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Indo-European Lexicon

PIE Etymon and IE Reflexes

Below we display: a Proto-Indo-European (PIE) etymon adapted from Pokorny, with our own English gloss; our Semantic Field assignment(s) for the etymon, linked to information about the field(s); an optional Comment; and Reflexes (derived words) in various Indo-European languages, organized by family/group in west-to-east order where Germanic is split into West/North/East families and English, our language of primary emphasis, is artificially separated from West Germanic. IE Reflexes appear most often as single words with any optional letter(s) enclosed in parentheses; but alternative full spellings are separated by '/' and "principal parts" appear in a standard order (e.g. masculine, feminine, and neuter forms) separated by commas.

Reflexes are annotated with: Part-of-Speech and/or other Grammatical feature(s); a short Gloss which, especially for modern English reflexes, may be confined to the oldest sense; and some Source citation(s) with 'LRC' always understood as editor. Keys to PoS/Gram feature abbreviations and Source codes appear below the reflexes; at the end are links to the previous/next etyma [in Pokorny's alphabetic order] that have reflexes.

Fans of J.R.R. Tolkien's The Hobbit and The Lord of the Rings may appreciate the source & meaning tips that pop up when the mouse pointer hovers over a non-obvious word or name that he coined from Indo-European (usually Old English or Old Norse) stock. But only reflexes of PIE etyma can be included, and these tend to concentrate in the vocabulary of Rohan and the Shire.

All reflex pages are currently under active construction; as time goes on, corrections may be made and/or more etyma & reflexes may be added.

Note: this page is for systems/browsers with Unicode® support, but fonts for only the Unicode 2.0 character set (including combining diacritics). Versions of this page rendered in alternate character sets are available via links (see Unicode 3 and ISO-8859-1) in the left margin.

Pokorny Etymon: reidh-   'to ride, go (in vehicle)'

Semantic Fields: to Ride; to Go


Indo-European Reflexes:

Family/Language Reflex(es) PoS/Gram. Gloss Source(s)
Old Irish: rīadaim vb to ride W7
Welsh: gorwydd n horse, steed W7/WE
Old English: ēored/ēorod n.neut cavalry band/troop, lit. horse-ride(rs) ASD
  hron-rād n.fem sea, lit. whale-road LRC
  rād n.fem outfit, harness, implements ASD
  rād n.fem road; raid; ride, journey; (name for) R-rune W7/ASD
  rīdan, rād, ridon, riden vb.str.I to ride LRC
  ridda n.masc rider, horseman ASD
  *riddena-mearc n.fem land of knights, lit. riders' march LRC
Middle English: alredi adv already AHD
  aray n rank, estate, array MEV
  ar(r)ayen/araien/areyen vb to array W7/CDC
  arrayment n raiment W7
  currayen vb to curry W7
  palfrey n palfrey W7
  rayment n raiment W7
  redy adj ready W7
  riden vb to ride W7
  rode n road W7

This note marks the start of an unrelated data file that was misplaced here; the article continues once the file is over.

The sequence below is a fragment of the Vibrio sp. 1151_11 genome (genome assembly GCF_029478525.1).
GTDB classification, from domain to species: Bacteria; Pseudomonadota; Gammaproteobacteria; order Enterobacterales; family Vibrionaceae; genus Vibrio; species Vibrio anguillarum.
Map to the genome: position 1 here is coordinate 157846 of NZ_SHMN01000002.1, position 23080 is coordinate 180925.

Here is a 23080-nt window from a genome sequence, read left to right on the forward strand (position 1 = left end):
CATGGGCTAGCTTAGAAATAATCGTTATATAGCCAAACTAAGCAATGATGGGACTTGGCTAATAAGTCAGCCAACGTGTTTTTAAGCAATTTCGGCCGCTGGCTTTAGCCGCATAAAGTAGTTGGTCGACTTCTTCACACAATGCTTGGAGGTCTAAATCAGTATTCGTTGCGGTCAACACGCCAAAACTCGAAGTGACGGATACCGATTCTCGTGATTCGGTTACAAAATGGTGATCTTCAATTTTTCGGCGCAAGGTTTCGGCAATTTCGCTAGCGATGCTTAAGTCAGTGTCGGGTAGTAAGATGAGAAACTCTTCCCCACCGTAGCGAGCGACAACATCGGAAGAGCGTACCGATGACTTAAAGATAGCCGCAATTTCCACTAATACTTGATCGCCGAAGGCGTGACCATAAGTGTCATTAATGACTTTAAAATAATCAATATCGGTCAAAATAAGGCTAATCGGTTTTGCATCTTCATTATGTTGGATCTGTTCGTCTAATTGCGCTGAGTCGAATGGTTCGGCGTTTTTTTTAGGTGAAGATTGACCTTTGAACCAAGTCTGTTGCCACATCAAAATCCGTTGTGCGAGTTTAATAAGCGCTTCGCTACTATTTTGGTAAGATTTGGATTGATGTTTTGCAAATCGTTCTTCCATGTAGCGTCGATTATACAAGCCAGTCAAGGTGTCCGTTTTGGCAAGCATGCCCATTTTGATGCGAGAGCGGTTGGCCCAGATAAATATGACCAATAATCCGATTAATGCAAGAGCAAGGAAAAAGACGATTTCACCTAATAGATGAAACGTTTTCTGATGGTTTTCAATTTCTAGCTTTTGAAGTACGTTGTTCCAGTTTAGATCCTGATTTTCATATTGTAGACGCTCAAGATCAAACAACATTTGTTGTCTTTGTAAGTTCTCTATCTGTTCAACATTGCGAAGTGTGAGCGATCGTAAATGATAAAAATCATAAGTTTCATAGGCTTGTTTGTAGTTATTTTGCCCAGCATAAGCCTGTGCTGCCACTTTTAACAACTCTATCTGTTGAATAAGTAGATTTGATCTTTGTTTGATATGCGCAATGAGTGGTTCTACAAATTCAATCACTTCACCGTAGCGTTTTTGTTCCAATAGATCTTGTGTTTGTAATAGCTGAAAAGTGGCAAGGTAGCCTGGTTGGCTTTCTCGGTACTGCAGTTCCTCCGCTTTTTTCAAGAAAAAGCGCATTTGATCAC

English: already adv previously, prior to implied/specified time AHD/W7
  array n order, listing, grouping W7
  array vb.trans to marshal, draw up, set/place in order AHD/W7
  curry vb.trans to dress coat with currycomb AHD/W7
  Éored prop.n cavalry unit in Tolkien: The Lord of the Rings LRC
  palfrey n saddle horse other than war-horse AHD/W7
  raddle vb.trans to interweave, twist together AHD/W7
  raid n hostile/predatory incursion AHD/W7
  raiment n clothing, garment(s) AHD/W7
  ready adj prepared for some action/experience AHD/W7
  Riddermark prop.n land a.k.a. Rohan in Tolkien: The Lord of the Rings LRC
  ride, rode, ridden vb.str to sit/travel on back of animal AHD/W7
  rider n one who rides LRC
  road n place less enclosed than harbor where ships ride at anchor AHD/W7
  Wolf-rider prop.n ally of Saruman in Tolkien: The Lord of the Rings LRC
Old Frisian: rīda vb to ride ASD
Dutch: rijden vb to ride LRC
Old High German: rītan vb to ride W7
German: reiten vb to ride LRC
  Reiter n.masc rider LRC
Runic: *raido n riding; carriage; (name for) R-rune LRC
Old Norse: reið n.fem ride; chariot LRC
  reiði n.masc/neut harness, trappings; tackle, rigging LRC
  ríða vb to ride (over) LRC
Icelandic: reið n.fem raid; ride, journey ASD
  reiða n.fem outfit, implements ASD
  reiði n.masc/neut tackle, harness ASD
  rīða vb to ride, sway, swing ASD
Danish: ride vb to ride LRC
Swedish: rida vb to ride LRC
Gothic: garaiþs adj arrayed, arranged, commanded W7/GED
  raidjan vb.wk to establish, correctly determine GED
Latin: veredus n.masc post-horse W7
Vulgar Latin: arredo, arredare vb to equip W7
  conredo, conredare vb to prepare W7
Late Latin: paraveredus n.masc post-horse for secondary roads W7
Middle Latin: arredare vb.trans to array CDC
Portuguese: arreiar vb.trans to array CDC
Spanish: arrear vb.trans to array CDC
Old French: arayer/areyer/are(i)er vb to array W7/CDC
  arei n rank, estate, array MEV
  correer vb to curry, prepare W7
  palefrei n.masc steed for women W7
Anglo-French: arayer/araier vb.trans to array CDC
Old Occitan: aredar vb.trans to array CDC
Italian: arredare vb.trans to array CDC


Key to Part-of-Speech/Grammatical feature abbreviations:

Abbrev. Meaning
I=class 1
fem=feminine (gender)
masc=masculine (gender)
neut=neuter (gender)
str=strong (inflection)
wk=weak (inflection)

Key to information Source codes (always with 'LRC' as editor):

Code Citation
AHD=Calvert Watkins: The American Heritage Dictionary of Indo-European Roots, 2nd ed. (2000)
ASD=Joseph Bosworth and T. Northcote Toller: An Anglo-Saxon Dictionary (1898)
CDC=W.D. Whitney and B.E. Smith: The Century Dictionary and Cyclopedia (1889-1911)
GED=Winfred P. Lehmann: A Gothic Etymological Dictionary (1986)
LRC=Linguistics Research Center, University of Texas, Austin
MEV=J.R.R. Tolkien: A Middle English Vocabulary (1922)
W7=Webster's Seventh New Collegiate Dictionary (1963)
WE=H. Meurig Evans and W.O. Thomas: Welsh-English, English-Welsh Dictionary (1969)

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